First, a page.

Mountain Biking - Need Advice on Rebuilding a late 90's Trek
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I have a 1998-99 Trek 970. It has a Judy XC that is totally blown. I need to also change my brakes, since they are not the V brakes. I also would like to add a little height to the front such as new riser bars etc.
I want a fork with a good amount a travel since I like bombing and hard riding (and I weigh 225+ lbs too). The rest of my bike seems plenty solid, any suggestions for what would be best in the $300 - $400 range?
Can my bike be retrofit for disc brakes or am I limited to V brakes?
Thanks for your advice....
Honestly. Save your money. That bike would make a good candidate for a revival as a commuter bike, but for $500 you could have a completely new bike that would outperform your current one. See the $500 MTB thread for deas on models to look at.
02-01-05, 01:34 AM
new bar? no problem. find whatever width/rise is comfy.
brakes? no problem, but you'll probably need new levers as well. v-brakes use a different amount of cable pull. you could use your old brake levers, but they'd suck with the v's.
fork? easy. anything new is going to have disc mounts. your frame is new enough i'll assume it has a 1-1/8" headtube. and a threadless steerer/stem/headset setup. that'd run a bit more to convert all that.
disc? pretty much front, unless you want a whole lot of complication/money. if you'r frame isn't setup with disc mounts, you can get adapters, but they are not always the easiest way. for the cost of new wheels (need to be IS disc mount compatable), front and rear disc brakes/levers, whatever frame adapter you may need, and a new fork, bar, etc. it'd be easier to save for a new bike.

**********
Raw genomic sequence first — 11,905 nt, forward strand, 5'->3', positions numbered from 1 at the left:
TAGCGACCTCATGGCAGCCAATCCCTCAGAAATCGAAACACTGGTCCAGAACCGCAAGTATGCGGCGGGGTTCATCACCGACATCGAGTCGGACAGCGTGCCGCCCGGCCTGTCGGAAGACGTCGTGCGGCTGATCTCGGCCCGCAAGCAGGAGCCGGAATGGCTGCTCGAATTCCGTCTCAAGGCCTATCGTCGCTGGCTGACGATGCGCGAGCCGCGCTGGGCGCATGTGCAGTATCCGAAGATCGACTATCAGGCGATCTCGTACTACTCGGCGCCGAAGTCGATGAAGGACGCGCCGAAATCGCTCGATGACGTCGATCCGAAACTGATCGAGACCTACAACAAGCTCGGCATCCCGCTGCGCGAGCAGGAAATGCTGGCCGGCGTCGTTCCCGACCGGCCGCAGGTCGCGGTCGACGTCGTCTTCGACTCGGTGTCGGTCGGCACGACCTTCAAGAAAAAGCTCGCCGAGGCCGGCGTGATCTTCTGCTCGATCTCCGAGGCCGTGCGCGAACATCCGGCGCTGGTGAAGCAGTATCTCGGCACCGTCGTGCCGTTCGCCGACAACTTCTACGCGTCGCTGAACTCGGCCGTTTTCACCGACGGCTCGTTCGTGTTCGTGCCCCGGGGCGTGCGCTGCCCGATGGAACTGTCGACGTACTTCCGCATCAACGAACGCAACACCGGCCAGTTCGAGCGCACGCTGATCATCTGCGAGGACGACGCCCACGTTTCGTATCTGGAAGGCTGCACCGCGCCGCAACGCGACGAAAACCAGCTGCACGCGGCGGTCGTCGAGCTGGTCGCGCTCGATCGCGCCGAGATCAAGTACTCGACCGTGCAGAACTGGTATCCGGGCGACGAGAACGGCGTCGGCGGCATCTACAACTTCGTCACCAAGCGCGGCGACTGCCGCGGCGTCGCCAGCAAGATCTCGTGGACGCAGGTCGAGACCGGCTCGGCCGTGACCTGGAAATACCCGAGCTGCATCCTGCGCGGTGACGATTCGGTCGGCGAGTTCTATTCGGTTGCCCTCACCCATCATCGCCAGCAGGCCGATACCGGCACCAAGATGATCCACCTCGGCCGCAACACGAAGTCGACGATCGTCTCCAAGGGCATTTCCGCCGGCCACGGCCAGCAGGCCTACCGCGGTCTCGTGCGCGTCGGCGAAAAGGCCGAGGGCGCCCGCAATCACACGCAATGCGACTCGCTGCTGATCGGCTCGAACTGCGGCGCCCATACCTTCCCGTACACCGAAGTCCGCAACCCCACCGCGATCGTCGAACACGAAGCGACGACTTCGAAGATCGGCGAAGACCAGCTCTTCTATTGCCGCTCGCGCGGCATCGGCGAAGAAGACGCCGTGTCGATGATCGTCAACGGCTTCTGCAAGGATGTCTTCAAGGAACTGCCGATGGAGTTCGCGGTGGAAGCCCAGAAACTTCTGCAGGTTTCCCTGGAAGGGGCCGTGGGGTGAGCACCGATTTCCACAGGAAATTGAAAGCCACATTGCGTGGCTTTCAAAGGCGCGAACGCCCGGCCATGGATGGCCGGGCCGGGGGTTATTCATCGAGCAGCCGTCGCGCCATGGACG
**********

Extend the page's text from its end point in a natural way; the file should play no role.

yeah, i'm at work tonight, and i'm bored, so here ya go.
try this: all this gets you a decent set of what you're looking for, for $372.97 plus shipping........
if you wanted to go full front/rear discs, and needed new headset/stem stuff to run a new fork, i'd say save for a new ride. but if not, this'll get you rolling with minimal cash outlay, and minimal headache.
02-01-05, 09:09 AM
I agree with most that economically it'd be better to just save for a new bike.
A decent (middle range) fork will run you about $200.
New brakes, levers, cables $50 to $100.
If you go discs, make that $200. (since you need new levers anyways)
If you go discs, you'll need a new set of wheels, figure another $125 to $175.
Now, the Trek is still a good bike, don't get me wrong.
It just might cost you as much as a new bike to turn it into what you want.
I'm not too familiar with Trek's line-up. Where did the 970 fall. Was it mid-level or more upper-end.
If more upper-end, then a fork upgrade makes more sense.
Also, although I use disc brakes, the majority of people don't "need" them for the type of riding they do. Sure, the can easily justify them, but honestly, they don't "NEED" them they just "want" them.
I'm guessing you'd be fine with sticking to Vee's.
I say this because I know that TREK doesn't generally have disc tabs welded to their frames. They have a special adapter that is a disc mount. This may be hard to find for your frame.
Thanks for all the advice and the links etc... My Trek was one of the best in Cro-moly frames at the time. The only one better (in cro-moly) was the 990. My componenets are all lx or xt, and I am happy with them. I will probably convert it into a road/commuter bike and look for a new off road bike.
I have been looking at the various Kona models, looks like there are a few good finds on ebay and elsewhere. Seems like Kona is leading the field in aggressive style downhill and freestyle bikes. thanks again for the advice, I think you saved me a headache or two
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